Christmas dinner

Handguide for surviving the holiday season

19 of December of 2019

The countdown to the holidays has begun, and with it comes the sweets, the endless shopping, the Jackpot drawing, family reunions, Christmas fairs, and resolutions for the new year.

Over the next few weeks, our schedules will be full of social commitments where we have to be at our best (or at least try). In order not to fail in that attempt, below we’ve provided a series of universal tips to be the perfect guest and survive the Christmas celebrations with outstanding. Take notes!

Punctuality: We often forget the importance of punctuality, but when we are guests at an event, this is the first impression we give, the image that we project of ourselves to everyone else in attendance. Punctuality is a gesture of politeness that is indisputably linked to responsibility and respect for other’s

Greetings: it may seem trivial because, when we are in a trusted environment, we greet each other naturally without thinking about it. However, when we attend a formal event where there may also be attendees from other countries, it is advisable to have some basic ideas on the topic.

  • The eternal question: a kiss on the cheek or a handshake? If we don’t know the other person or they are from another country, when in doubt, a brief, firm handshake is always right. This is the universal greeting that is most used in all countries, so it will always be the best choice.
  • If we have to introduce someone in a work environment, the easiest thing is simply to give their name, title, and company. It’s a stickier question if there are several people, but don’t panic! The right thing to do is to introduce the person with the highest rank first, regardless of gender.

Fun fact! These are common greetings in other countries:

  • Europe: the most common greeting is the handshake. In Spain, France, and other European countries, a kiss on the cheek is also used, though the number varies depending on the country.
  • The United States and Canada: the most common greeting is the handshake, though with family or in trusted circles, hugs are the norm.
  • South America: This depends on the country, but a handshake, kisses, or hugs are all common.
  • Asia: Greetings vary greatly by country, but the most common greetings include a handshake, a bow, or putting the hands together in a position of prayer. In Tibet, the traditional greeting is sticking out the tongue.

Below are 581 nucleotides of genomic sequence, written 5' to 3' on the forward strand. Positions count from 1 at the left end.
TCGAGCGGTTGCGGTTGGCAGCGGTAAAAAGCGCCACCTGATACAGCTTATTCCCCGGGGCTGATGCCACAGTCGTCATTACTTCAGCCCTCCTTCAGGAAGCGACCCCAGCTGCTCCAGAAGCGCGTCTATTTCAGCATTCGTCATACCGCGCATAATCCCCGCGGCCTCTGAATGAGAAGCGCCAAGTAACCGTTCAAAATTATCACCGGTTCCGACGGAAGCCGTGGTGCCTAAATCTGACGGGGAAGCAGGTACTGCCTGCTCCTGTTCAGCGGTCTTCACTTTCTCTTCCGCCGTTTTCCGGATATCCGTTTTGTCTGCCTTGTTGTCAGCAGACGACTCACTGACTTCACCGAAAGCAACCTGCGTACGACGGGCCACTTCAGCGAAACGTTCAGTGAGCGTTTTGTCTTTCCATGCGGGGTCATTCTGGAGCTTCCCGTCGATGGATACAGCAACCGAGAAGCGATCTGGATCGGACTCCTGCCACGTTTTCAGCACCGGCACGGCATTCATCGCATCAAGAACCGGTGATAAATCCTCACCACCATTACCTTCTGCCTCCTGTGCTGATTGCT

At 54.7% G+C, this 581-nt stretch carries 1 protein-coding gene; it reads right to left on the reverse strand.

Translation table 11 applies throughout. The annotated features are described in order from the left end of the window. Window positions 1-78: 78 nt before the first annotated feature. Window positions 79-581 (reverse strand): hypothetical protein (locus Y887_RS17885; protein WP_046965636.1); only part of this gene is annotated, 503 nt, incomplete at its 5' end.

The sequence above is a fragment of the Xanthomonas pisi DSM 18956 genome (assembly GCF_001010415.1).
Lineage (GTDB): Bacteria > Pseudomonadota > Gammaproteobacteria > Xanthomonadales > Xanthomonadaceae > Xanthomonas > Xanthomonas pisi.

• Australia and New Zealand: Aussies generally shake hands and greet each other with one or two kisses. In New Zealand, the Maori salute is still used at official ceremonies, where two people’s foreheads and noses are brought together.

Clothing: the gold standard will always be following the dress code, but in case there isn’t one, it is advisable to use common sense and be aware of the type and style of the event. We will always be in the right when choosing a tasteful, elegant look that doesn’t clash with the atmosphere or other guests. Less is more!

Phones off! Using cell phones at social events is considered to be disrespectful and rude unless we’re taking a photo or need to answer an urgent call. In this case, we should be upfront in stating that we’re expecting a call or message and excuse ourselves when it comes. In short, the best thing that we can do to beat “FOMO” (the Fear of Missing Out) is to put the phone away and put it on silent.

At the table: If you are invited to an important lunch or dinner and don’t know what to do with all of the cutlery on each side of the plate, don’t panic! Follow these simple rules, and you’ll be fine:

 First off, to know what we have at the table, remember the British BMW rule: “bread” on the left, “meal” in the middle, and “water” (or wine) on the right.

Once settled at the table, we will always start with the flatware farthest from the plate, that is, from the outside in. The forks are always on the left and the spoon and knives on the right. Dessert cutlery is placed above the plate.

To show that we’re finished, put the cutlery together in parallel – but never on the tablecloth!

Formal Food protocolTopics of conversation: To maintain the peace and cordial spirit of these occasions, the most recommendable thing is having smooth, warm conversations, or the Anglo-Saxon world’s “small talk.” Etiquette experts recommend avoiding controversial or hot-button topics at these sorts of get-togethers, as they may lead to arguments or make other guests uncomfortable.

 Avoid over-doing it: thoughtfulness and common sense will always be our best friends in being good guests any sort of celebration. As a general recommendation, avoid excesses of any kind since this may lead to situations that we will surely regret, sooner or later.

And most importantly… enjoy yourself! The success of any event lies in getting guests to have a fun, pleasant evening in the best company. For this reason, the best we can do is relax, be ourselves, and enjoy the moment.

Happy holidays!

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